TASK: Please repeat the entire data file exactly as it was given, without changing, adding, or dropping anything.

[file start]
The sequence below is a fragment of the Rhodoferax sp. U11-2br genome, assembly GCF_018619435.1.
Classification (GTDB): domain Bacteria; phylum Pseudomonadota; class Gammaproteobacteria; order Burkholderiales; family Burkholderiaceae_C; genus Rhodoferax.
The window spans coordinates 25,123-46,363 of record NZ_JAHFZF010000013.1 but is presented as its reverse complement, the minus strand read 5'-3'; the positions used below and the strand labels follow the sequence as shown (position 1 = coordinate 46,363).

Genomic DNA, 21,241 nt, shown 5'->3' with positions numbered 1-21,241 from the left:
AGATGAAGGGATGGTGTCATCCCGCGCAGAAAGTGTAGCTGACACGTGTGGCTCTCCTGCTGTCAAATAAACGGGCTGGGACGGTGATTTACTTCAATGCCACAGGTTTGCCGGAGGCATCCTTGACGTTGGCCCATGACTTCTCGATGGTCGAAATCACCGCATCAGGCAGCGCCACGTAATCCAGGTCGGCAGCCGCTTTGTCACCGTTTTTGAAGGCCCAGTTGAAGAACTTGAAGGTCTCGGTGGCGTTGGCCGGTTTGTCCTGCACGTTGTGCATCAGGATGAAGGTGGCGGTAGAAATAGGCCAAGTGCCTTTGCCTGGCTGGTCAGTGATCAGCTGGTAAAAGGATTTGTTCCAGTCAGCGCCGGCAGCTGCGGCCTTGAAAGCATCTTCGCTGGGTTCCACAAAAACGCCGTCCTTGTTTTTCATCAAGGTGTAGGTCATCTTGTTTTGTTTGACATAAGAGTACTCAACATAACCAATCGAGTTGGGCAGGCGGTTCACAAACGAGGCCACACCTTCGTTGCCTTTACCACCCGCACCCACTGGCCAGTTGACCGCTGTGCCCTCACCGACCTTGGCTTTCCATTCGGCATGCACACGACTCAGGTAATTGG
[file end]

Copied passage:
The sequence below is a fragment of the Rhodoferax sp. U11-2br genome, assembly GCF_018619435.1.
Classification (GTDB): domain Bacteria; phylum Pseudomonadota; class Gammaproteobacteria; order Burkholderiales; family Burkholderiaceae_C; genus Rhodoferax.
The window spans coordinates 25,123-46,363 of record NZ_JAHFZF010000013.1 but is presented as its reverse complement, the minus strand read 5'-3'; the positions used below and the strand labels follow the sequence as shown (position 1 = coordinate 46,363).

Genomic DNA, 21,241 nt, shown 5'->3' with positions numbered 1-21,241 from the left:
AGATGAAGGGATGGTGTCATCCCGCGCAGAAAGTGTAGCTGACACGTGTGGCTCTCCTGCTGTCAAATAAACGGGCTGGGACGGTGATTTACTTCAATGCCACAGGTTTGCCGGAGGCATCCTTGACGTTGGCCCATGACTTCTCGATGGTCGAAATCACCGCATCAGGCAGCGCCACGTAATCCAGGTCGGCAGCCGCTTTGTCACCGTTTTTGAAGGCCCAGTTGAAGAACTTGAAGGTCTCGGTGGCGTTGGCCGGTTTGTCCTGCACGTTGTGCATCAGGATGAAGGTGGCGGTAGAAATAGGCCAAGTGCCTTTGCCTGGCTGGTCAGTGATCAGCTGGTAAAAGGATTTGTTCCAGTCAGCGCCGGCAGCTGCGGCCTTGAAAGCATCTTCGCTGGGTTCCACAAAAACGCCGTCCTTGTTTTTCATCAAGGTGTAGGTCATCTTGTTTTGTTTGACATAAGAGTACTCAACATAACCAATCGAGTTGGGCAGGCGGTTCACAAACGAGGCCACACCTTCGTTGCCTTTACCACCCGCACCCACTGGCCAGTTGACCGCTGTGCCCTCACCGACCTTGGCTTTCCATTCGGCATGCACACGACTCAGGTAATTGG